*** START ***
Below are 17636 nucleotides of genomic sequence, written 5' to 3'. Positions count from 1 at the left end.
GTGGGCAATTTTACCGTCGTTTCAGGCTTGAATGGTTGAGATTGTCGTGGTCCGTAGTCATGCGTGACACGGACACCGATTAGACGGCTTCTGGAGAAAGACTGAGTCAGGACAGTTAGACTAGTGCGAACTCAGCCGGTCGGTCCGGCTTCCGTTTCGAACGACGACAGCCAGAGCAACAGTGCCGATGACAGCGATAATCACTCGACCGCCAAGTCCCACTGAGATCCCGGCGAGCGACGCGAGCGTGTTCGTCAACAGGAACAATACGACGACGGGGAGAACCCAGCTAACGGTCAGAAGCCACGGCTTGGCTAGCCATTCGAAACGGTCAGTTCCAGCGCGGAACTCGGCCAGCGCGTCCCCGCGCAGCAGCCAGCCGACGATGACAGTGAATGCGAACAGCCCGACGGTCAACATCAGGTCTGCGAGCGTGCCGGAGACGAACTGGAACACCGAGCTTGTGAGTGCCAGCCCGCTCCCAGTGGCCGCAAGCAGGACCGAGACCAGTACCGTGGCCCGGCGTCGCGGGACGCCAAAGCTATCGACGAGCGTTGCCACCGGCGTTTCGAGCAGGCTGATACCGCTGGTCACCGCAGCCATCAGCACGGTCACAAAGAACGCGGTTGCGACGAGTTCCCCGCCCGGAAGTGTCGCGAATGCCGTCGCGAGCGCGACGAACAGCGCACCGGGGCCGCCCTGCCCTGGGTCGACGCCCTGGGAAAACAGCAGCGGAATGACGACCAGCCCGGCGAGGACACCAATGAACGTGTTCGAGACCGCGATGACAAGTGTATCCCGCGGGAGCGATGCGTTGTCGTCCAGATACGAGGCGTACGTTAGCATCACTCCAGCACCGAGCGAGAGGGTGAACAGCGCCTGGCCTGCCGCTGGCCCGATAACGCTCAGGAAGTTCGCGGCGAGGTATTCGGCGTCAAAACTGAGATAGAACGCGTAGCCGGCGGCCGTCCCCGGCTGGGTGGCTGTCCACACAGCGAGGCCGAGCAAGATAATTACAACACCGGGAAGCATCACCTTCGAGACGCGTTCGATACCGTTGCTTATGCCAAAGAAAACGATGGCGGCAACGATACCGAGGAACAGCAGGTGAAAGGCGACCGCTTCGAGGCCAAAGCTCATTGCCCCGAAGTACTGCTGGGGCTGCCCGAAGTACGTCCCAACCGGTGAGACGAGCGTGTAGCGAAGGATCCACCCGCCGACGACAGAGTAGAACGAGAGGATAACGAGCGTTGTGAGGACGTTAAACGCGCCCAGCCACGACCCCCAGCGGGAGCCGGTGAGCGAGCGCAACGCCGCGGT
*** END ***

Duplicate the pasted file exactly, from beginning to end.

Below are 17636 nucleotides of genomic sequence, written 5' to 3'. Positions count from 1 at the left end.
GTGGGCAATTTTACCGTCGTTTCAGGCTTGAATGGTTGAGATTGTCGTGGTCCGTAGTCATGCGTGACACGGACACCGATTAGACGGCTTCTGGAGAAAGACTGAGTCAGGACAGTTAGACTAGTGCGAACTCAGCCGGTCGGTCCGGCTTCCGTTTCGAACGACGACAGCCAGAGCAACAGTGCCGATGACAGCGATAATCACTCGACCGCCAAGTCCCACTGAGATCCCGGCGAGCGACGCGAGCGTGTTCGTCAACAGGAACAATACGACGACGGGGAGAACCCAGCTAACGGTCAGAAGCCACGGCTTGGCTAGCCATTCGAAACGGTCAGTTCCAGCGCGGAACTCGGCCAGCGCGTCCCCGCGCAGCAGCCAGCCGACGATGACAGTGAATGCGAACAGCCCGACGGTCAACATCAGGTCTGCGAGCGTGCCGGAGACGAACTGGAACACCGAGCTTGTGAGTGCCAGCCCGCTCCCAGTGGCCGCAAGCAGGACCGAGACCAGTACCGTGGCCCGGCGTCGCGGGACGCCAAAGCTATCGACGAGCGTTGCCACCGGCGTTTCGAGCAGGCTGATACCGCTGGTCACCGCAGCCATCAGCACGGTCACAAAGAACGCGGTTGCGACGAGTTCCCCGCCCGGAAGTGTCGCGAATGCCGTCGCGAGCGCGACGAACAGCGCACCGGGGCCGCCCTGCCCTGGGTCGACGCCCTGGGAAAACAGCAGCGGAATGACGACCAGCCCGGCGAGGACACCAATGAACGTGTTCGAGACCGCGATGACAAGTGTATCCCGCGGGAGCGATGCGTTGTCGTCCAGATACGAGGCGTACGTTAGCATCACTCCAGCACCGAGCGAGAGGGTGAACAGCGCCTGGCCTGCCGCTGGCCCGATAACGCTCAGGAAGTTCGCGGCGAGGTATTCGGCGTCAAAACTGAGATAGAACGCGTAGCCGGCGGCCGTCCCCGGCTGGGTGGCTGTCCACACAGCGAGGCCGAGCAAGATAATTACAACACCGGGAAGCATCACCTTCGAGACGCGTTCGATACCGTTGCTTATGCCAAAGAAAACGATGGCGGCAACGATACCGAGGAACAGCAGGTGAAAGGCGACCGCTTCGAGGCCAAAGCTCATTGCCCCGAAGTACTGCTGGGGCTGCCCGAAGTACGTCCCAACCGGTGAGACGAGCGTGTAGCGAAGGATCCACCCGCCGACGACAGAGTAGAACGAGAGGATAACGAGCGTTGTGAGGACGTTAAACGCGCCCAGCCACGACCCCCAGCGGGAGCCGGTGAGCGAGCGCAACGCCGCGGT